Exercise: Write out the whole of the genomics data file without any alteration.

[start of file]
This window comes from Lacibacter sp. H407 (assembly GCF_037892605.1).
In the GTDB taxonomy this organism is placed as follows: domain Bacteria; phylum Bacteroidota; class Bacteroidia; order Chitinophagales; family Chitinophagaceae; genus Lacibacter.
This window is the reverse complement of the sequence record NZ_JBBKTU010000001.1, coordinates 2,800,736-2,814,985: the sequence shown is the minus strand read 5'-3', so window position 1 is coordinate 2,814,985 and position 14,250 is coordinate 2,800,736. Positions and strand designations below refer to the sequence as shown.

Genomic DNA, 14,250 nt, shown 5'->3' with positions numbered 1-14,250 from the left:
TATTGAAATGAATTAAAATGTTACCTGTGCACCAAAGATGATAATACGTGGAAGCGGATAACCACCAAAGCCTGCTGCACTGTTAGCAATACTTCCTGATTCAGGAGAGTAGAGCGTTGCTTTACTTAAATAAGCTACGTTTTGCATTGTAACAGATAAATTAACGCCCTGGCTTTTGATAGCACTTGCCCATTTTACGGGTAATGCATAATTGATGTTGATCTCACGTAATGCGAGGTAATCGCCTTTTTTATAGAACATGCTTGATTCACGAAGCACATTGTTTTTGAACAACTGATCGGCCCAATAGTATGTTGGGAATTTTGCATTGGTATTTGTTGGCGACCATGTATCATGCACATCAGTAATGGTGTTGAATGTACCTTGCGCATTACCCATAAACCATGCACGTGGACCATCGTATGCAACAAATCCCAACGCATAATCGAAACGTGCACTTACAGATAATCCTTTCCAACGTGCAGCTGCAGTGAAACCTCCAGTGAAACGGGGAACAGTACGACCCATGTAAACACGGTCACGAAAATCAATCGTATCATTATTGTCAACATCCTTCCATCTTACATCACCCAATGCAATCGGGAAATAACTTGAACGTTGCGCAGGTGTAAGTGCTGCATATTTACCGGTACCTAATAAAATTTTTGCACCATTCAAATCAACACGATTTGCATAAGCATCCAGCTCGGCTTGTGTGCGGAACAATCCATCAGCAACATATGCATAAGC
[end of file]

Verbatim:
This window comes from Lacibacter sp. H407 (assembly GCF_037892605.1).
In the GTDB taxonomy this organism is placed as follows: domain Bacteria; phylum Bacteroidota; class Bacteroidia; order Chitinophagales; family Chitinophagaceae; genus Lacibacter.
This window is the reverse complement of the sequence record NZ_JBBKTU010000001.1, coordinates 2,800,736-2,814,985: the sequence shown is the minus strand read 5'-3', so window position 1 is coordinate 2,814,985 and position 14,250 is coordinate 2,800,736. Positions and strand designations below refer to the sequence as shown.

Genomic DNA, 14,250 nt, shown 5'->3' with positions numbered 1-14,250 from the left:
TATTGAAATGAATTAAAATGTTACCTGTGCACCAAAGATGATAATACGTGGAAGCGGATAACCACCAAAGCCTGCTGCACTGTTAGCAATACTTCCTGATTCAGGAGAGTAGAGCGTTGCTTTACTTAAATAAGCTACGTTTTGCATTGTAACAGATAAATTAACGCCCTGGCTTTTGATAGCACTTGCCCATTTTACGGGTAATGCATAATTGATGTTGATCTCACGTAATGCGAGGTAATCGCCTTTTTTATAGAACATGCTTGATTCACGAAGCACATTGTTTTTGAACAACTGATCGGCCCAATAGTATGTTGGGAATTTTGCATTGGTATTTGTTGGCGACCATGTATCATGCACATCAGTAATGGTGTTGAATGTACCTTGCGCATTACCCATAAACCATGCACGTGGACCATCGTATGCAACAAATCCCAACGCATAATCGAAACGTGCACTTACAGATAATCCTTTCCAACGTGCAGCTGCAGTGAAACCTCCAGTGAAACGGGGAACAGTACGACCCATGTAAACACGGTCACGAAAATCAATCGTATCATTATTGTCAACATCCTTCCATCTTACATCACCCAATGCAATCGGGAAATAACTTGAACGTTGCGCAGGTGTAAGTGCTGCATATTTACCGGTACCTAATAAAATTTTTGCACCATTCAAATCAACACGATTTGCATAAGCATCCAGCTCGGCTTGTGTGCGGAACAATCCATCAGCAACATATGCATAAGC